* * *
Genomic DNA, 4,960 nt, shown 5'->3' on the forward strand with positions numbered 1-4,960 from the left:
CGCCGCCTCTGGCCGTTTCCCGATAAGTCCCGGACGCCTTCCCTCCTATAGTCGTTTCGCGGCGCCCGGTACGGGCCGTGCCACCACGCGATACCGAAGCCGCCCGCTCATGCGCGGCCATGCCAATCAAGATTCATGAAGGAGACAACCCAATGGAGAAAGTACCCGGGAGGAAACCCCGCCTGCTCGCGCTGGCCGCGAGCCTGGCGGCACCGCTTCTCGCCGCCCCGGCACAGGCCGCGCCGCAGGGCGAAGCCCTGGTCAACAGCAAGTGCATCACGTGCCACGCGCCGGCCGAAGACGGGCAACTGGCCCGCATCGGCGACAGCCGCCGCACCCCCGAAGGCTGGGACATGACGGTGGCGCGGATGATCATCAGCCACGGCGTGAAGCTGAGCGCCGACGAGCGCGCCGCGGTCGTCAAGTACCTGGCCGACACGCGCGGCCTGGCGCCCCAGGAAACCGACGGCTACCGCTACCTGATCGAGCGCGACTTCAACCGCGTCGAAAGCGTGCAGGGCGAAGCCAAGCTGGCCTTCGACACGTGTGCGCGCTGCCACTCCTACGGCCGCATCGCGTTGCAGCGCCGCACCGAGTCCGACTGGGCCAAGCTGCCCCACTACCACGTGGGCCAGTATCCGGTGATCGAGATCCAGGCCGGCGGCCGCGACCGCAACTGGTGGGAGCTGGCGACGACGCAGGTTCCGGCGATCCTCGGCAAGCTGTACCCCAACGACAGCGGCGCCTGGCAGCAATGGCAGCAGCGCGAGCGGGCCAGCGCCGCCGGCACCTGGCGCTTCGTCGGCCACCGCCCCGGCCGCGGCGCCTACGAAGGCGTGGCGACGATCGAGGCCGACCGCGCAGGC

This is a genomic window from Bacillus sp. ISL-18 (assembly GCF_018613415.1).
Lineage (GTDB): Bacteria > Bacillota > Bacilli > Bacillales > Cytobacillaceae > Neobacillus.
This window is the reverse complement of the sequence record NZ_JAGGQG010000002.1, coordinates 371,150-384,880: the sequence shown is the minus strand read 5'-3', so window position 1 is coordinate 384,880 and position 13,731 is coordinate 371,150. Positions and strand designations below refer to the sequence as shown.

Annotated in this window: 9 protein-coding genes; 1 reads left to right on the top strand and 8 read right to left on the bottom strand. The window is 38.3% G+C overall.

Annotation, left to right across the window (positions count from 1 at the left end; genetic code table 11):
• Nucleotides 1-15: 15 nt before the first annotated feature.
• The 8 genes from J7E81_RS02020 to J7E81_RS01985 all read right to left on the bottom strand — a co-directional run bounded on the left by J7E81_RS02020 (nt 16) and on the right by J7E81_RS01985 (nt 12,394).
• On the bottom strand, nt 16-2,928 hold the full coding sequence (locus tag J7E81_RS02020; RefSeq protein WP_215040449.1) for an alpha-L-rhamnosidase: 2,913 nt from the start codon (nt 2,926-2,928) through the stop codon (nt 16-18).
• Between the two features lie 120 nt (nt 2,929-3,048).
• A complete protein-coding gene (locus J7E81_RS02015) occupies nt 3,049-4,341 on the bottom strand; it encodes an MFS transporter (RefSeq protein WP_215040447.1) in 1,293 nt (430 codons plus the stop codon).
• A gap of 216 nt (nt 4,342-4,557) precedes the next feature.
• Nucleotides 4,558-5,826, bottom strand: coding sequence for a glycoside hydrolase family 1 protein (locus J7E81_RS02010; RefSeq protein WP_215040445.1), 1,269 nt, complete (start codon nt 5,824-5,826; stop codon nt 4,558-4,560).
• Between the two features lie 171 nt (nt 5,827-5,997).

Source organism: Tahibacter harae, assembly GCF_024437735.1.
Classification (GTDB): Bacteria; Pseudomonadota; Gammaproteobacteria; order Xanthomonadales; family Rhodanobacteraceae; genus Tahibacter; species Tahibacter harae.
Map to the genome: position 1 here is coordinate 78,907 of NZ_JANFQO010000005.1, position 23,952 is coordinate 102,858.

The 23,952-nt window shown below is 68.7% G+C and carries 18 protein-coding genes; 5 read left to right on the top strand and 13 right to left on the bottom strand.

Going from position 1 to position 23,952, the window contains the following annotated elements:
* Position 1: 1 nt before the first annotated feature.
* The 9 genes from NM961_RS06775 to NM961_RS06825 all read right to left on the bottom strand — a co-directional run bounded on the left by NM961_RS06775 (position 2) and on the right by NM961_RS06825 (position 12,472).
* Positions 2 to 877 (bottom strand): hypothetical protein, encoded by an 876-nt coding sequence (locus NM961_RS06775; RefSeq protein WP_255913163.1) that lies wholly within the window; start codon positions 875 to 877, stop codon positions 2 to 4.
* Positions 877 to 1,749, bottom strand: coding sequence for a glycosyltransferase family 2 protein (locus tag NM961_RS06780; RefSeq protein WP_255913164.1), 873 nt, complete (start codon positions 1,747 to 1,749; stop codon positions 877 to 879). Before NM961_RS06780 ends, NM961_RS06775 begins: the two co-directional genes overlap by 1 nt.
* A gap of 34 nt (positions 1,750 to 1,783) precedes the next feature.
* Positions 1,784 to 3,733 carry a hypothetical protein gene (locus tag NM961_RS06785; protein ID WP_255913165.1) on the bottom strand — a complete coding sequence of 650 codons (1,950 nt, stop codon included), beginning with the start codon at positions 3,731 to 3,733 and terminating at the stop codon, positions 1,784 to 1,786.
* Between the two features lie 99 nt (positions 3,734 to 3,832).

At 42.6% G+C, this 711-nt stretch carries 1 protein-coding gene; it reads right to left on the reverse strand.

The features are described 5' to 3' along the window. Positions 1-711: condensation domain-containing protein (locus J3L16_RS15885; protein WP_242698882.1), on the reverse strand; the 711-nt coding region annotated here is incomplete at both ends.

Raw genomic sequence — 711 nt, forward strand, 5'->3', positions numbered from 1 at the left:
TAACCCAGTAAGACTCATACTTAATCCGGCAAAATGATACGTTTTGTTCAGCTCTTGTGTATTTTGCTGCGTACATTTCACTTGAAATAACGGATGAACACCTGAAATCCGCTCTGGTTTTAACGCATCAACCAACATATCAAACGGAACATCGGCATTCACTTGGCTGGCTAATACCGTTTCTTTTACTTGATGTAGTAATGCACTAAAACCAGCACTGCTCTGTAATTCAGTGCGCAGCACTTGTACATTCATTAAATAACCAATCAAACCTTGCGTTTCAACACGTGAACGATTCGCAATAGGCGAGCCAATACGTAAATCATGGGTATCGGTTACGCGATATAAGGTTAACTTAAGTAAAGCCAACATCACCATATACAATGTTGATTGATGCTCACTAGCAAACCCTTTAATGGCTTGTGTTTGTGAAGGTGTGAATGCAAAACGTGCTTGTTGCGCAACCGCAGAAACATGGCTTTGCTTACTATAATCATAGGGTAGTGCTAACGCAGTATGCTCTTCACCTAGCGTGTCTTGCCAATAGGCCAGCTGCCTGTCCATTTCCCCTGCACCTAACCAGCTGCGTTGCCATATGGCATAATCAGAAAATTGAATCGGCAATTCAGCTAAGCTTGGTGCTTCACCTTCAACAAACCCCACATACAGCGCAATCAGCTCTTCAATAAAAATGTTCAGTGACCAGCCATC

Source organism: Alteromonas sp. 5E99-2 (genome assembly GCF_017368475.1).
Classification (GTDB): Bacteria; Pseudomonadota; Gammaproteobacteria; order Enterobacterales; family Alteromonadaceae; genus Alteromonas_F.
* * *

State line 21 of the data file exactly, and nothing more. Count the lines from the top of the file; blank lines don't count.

* Position 1: 1 nt before the first annotated feature.